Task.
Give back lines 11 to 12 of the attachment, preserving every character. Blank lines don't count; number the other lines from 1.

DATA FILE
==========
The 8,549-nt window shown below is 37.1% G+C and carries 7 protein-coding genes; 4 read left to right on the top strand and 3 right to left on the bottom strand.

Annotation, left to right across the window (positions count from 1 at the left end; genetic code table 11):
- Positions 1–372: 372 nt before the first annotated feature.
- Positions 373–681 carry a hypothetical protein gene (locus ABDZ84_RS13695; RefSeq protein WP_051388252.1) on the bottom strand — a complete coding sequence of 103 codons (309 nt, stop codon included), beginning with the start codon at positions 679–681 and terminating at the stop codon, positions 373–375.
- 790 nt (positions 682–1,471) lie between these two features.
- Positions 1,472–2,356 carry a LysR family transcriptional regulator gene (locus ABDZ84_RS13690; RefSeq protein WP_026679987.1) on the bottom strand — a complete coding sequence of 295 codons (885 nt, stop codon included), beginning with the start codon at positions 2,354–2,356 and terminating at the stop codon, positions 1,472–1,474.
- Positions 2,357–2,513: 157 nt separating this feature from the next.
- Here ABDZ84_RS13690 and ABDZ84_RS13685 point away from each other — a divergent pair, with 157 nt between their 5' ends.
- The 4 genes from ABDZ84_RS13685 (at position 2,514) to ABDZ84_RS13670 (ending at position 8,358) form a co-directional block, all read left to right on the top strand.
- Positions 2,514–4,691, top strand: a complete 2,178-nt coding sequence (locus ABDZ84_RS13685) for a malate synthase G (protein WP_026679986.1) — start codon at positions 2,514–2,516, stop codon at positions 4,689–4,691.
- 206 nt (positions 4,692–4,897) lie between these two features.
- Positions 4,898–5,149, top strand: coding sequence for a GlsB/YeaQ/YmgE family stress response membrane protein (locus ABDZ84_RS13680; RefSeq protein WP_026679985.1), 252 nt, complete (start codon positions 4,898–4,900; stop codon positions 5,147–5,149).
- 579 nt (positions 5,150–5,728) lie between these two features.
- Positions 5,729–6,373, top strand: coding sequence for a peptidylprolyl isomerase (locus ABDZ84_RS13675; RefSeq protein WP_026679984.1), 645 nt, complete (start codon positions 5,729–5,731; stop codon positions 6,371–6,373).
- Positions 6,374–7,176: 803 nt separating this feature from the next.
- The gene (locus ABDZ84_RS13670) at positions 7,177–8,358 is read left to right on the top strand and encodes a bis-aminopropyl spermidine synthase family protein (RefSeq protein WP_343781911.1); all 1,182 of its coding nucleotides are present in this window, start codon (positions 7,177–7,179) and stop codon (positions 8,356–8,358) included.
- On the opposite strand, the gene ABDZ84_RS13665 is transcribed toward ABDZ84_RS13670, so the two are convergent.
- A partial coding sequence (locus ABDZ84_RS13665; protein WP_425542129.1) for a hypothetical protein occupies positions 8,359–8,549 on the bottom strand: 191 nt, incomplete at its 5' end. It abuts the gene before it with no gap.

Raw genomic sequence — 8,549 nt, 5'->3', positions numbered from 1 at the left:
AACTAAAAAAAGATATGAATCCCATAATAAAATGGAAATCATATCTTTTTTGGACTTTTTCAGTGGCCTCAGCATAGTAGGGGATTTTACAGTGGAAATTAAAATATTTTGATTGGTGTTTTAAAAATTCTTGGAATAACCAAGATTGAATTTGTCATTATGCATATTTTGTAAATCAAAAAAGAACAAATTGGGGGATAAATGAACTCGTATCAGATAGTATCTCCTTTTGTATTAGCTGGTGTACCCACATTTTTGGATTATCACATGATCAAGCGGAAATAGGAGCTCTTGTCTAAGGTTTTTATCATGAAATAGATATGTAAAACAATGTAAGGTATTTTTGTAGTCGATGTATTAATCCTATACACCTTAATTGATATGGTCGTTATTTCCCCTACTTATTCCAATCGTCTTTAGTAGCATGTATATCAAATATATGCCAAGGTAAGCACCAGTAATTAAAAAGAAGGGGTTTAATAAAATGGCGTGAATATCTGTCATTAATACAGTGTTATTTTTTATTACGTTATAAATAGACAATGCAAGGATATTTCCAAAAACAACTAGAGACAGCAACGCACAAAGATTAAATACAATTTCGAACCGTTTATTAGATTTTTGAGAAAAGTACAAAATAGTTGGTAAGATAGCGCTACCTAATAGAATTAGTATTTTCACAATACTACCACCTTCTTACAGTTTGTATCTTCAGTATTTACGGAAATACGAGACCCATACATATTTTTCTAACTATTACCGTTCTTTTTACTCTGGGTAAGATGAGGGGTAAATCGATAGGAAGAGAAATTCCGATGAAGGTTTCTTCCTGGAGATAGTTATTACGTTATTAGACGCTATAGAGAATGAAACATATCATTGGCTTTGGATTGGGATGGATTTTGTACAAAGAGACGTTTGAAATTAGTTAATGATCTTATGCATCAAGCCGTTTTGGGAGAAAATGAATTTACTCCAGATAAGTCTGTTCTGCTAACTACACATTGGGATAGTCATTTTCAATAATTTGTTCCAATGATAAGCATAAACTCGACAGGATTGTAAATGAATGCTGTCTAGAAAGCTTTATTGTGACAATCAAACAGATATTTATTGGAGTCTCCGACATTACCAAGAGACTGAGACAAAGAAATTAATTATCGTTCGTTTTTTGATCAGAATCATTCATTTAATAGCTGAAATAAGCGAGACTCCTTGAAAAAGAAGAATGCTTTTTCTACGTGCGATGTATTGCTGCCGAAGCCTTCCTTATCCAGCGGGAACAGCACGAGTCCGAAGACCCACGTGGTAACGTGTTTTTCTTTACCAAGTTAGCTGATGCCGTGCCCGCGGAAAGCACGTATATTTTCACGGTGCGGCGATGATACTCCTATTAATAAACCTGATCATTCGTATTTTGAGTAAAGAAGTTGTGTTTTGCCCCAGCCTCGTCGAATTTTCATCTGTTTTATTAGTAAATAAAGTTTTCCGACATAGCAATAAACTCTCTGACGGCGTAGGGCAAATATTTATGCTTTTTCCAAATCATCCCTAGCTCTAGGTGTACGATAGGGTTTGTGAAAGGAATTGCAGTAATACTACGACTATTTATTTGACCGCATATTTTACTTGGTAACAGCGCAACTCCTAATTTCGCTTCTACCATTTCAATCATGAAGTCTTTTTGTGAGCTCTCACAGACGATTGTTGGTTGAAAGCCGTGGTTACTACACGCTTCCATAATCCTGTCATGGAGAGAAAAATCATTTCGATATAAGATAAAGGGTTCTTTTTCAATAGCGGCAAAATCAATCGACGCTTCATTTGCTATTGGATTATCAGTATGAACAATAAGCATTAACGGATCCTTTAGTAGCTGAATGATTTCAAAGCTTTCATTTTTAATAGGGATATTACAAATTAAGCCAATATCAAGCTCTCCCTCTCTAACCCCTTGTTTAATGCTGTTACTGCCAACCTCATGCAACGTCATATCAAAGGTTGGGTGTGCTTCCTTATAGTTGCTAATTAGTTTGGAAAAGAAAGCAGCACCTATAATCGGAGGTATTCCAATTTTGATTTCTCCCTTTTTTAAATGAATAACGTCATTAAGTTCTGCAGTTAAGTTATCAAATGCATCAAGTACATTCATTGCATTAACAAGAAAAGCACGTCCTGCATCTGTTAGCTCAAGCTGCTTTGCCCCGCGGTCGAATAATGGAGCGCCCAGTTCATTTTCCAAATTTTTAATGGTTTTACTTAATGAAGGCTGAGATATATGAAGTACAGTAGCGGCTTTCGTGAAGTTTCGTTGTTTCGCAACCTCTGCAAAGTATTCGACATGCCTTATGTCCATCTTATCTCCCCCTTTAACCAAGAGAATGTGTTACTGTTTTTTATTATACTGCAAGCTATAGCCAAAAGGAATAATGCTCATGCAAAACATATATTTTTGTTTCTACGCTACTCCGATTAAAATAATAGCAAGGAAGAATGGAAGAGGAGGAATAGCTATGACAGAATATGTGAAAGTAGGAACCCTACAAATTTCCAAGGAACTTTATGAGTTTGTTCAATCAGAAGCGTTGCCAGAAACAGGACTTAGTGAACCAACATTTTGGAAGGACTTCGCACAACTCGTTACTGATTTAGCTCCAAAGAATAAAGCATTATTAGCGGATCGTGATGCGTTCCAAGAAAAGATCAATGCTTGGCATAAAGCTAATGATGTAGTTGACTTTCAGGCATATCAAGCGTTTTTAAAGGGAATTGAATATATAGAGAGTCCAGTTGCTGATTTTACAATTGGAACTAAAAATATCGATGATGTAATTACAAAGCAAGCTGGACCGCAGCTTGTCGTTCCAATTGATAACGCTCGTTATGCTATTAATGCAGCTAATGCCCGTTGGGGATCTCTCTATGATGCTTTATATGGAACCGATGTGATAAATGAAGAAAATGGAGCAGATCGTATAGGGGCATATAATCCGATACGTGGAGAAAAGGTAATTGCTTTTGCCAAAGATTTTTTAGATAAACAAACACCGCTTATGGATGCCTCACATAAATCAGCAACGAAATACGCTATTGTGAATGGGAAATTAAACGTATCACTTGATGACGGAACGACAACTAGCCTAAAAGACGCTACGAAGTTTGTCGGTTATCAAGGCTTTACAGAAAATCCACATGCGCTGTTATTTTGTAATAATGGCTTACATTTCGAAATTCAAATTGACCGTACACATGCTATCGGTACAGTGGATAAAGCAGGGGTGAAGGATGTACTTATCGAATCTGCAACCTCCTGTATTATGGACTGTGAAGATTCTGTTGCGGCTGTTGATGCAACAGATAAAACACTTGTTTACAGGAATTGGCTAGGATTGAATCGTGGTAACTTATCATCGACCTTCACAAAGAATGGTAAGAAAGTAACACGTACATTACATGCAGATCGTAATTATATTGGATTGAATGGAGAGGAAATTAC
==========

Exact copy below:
- 206 nt (positions 4,692–4,897) lie between these two features.
- Positions 4,898–5,149, top strand: coding sequence for a GlsB/YeaQ/YmgE family stress response membrane protein (locus ABDZ84_RS13680; RefSeq protein WP_026679985.1), 252 nt, complete (start codon positions 4,898–4,900; stop codon positions 5,147–5,149).